You claimed that the main reason for visiting Brazil is that the majority of the population belongs to the African heritage. This fact seems logic in some extend, due to the aspect that African-Americans may not have to deal with the same amount of conflicts or discrimination which may occur in other countries. However, it would be interesting to know, if there are other motivations as well or if it can be argued that because of the high percentage of black population, less tourists travel to Brazil who are not related to African roots. In addition, the question may arise if African-Americans only travel to countries where they are part of the majority and therefore exclude themselves automatically. This discussion could go further and claim that those specified tour operators then need to be careful with the destinations they choose.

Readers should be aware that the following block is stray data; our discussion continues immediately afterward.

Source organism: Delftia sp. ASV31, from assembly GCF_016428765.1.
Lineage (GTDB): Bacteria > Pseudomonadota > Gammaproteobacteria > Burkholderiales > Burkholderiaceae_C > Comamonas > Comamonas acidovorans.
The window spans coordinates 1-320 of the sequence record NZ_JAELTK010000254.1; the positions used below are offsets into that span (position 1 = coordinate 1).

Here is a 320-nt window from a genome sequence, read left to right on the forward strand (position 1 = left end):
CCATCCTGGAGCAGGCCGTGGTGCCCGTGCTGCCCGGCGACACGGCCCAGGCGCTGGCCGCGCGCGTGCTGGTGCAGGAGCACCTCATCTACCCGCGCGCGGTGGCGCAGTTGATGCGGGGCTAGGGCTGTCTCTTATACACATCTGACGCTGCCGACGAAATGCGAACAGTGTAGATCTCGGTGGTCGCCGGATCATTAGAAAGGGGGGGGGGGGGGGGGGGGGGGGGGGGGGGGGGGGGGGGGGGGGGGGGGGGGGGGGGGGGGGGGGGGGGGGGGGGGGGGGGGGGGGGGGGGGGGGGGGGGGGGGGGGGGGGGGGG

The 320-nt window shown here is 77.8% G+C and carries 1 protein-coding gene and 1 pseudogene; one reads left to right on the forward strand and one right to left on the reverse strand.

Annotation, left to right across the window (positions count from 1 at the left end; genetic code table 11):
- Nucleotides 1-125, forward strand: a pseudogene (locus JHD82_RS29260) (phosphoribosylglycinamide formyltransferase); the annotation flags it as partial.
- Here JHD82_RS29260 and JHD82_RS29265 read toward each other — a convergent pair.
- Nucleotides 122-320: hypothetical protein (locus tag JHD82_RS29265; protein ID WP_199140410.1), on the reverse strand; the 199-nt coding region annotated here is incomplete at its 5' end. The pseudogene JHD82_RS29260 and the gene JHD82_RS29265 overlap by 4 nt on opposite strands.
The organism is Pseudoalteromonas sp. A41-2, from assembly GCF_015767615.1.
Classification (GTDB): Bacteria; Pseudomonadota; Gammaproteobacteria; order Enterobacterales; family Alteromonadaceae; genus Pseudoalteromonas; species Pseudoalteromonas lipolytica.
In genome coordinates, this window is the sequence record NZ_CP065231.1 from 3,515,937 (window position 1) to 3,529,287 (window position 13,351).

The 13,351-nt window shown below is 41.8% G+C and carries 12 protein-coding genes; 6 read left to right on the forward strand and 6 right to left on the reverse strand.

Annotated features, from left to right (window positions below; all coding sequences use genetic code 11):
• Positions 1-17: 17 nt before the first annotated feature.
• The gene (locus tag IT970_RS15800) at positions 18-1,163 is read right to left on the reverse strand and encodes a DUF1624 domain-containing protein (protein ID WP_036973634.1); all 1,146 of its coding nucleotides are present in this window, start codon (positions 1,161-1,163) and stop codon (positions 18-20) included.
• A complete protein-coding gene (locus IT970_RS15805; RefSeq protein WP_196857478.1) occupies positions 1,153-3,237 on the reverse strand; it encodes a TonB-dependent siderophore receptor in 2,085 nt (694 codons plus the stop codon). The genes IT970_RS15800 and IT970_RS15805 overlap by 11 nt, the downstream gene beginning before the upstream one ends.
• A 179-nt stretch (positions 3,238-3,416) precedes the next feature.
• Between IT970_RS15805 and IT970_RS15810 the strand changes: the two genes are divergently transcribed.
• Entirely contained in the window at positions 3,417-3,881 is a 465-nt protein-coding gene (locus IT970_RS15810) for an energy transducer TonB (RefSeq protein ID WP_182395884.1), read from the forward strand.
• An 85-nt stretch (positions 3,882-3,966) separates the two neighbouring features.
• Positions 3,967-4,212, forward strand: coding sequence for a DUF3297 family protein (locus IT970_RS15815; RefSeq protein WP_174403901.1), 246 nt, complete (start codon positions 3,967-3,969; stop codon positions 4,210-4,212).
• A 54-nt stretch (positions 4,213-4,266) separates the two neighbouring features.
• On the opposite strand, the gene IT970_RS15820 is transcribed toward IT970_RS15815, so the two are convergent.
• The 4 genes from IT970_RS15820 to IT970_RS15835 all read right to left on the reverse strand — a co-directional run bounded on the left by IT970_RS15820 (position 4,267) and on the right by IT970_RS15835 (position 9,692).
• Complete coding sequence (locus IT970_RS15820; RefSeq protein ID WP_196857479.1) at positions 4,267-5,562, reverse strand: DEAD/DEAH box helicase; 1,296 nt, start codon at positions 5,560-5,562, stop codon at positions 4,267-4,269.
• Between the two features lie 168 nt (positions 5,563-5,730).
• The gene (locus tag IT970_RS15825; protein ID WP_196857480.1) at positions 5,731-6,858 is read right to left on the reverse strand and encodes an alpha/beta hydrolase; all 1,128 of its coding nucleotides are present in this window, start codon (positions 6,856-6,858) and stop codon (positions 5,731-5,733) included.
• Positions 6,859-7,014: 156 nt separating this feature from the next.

To sum it up, I can say that you arouse interest and the readers' curiosity at the same time in order to gain more information about African-American tourism.

Novelli, M. (2005): Niche tourism: contemporary issues, trends and cases. Burlington: Butterworth-Heinemann.

Santos, C. and Yan, G. (2010): Genealogical Tourism: a phenomenological examination. Journal of Travel Research. 49 (1). pp. 56-67

Stephenson, M. (2002): Travelling to the ancestral homelands: the aspirations and experiences of a UK Caribbean community. Current issues in Tourism. 5 (5). pp. 378-425.

Past's strong hold on African American travel!?
Author: Jenni Heiman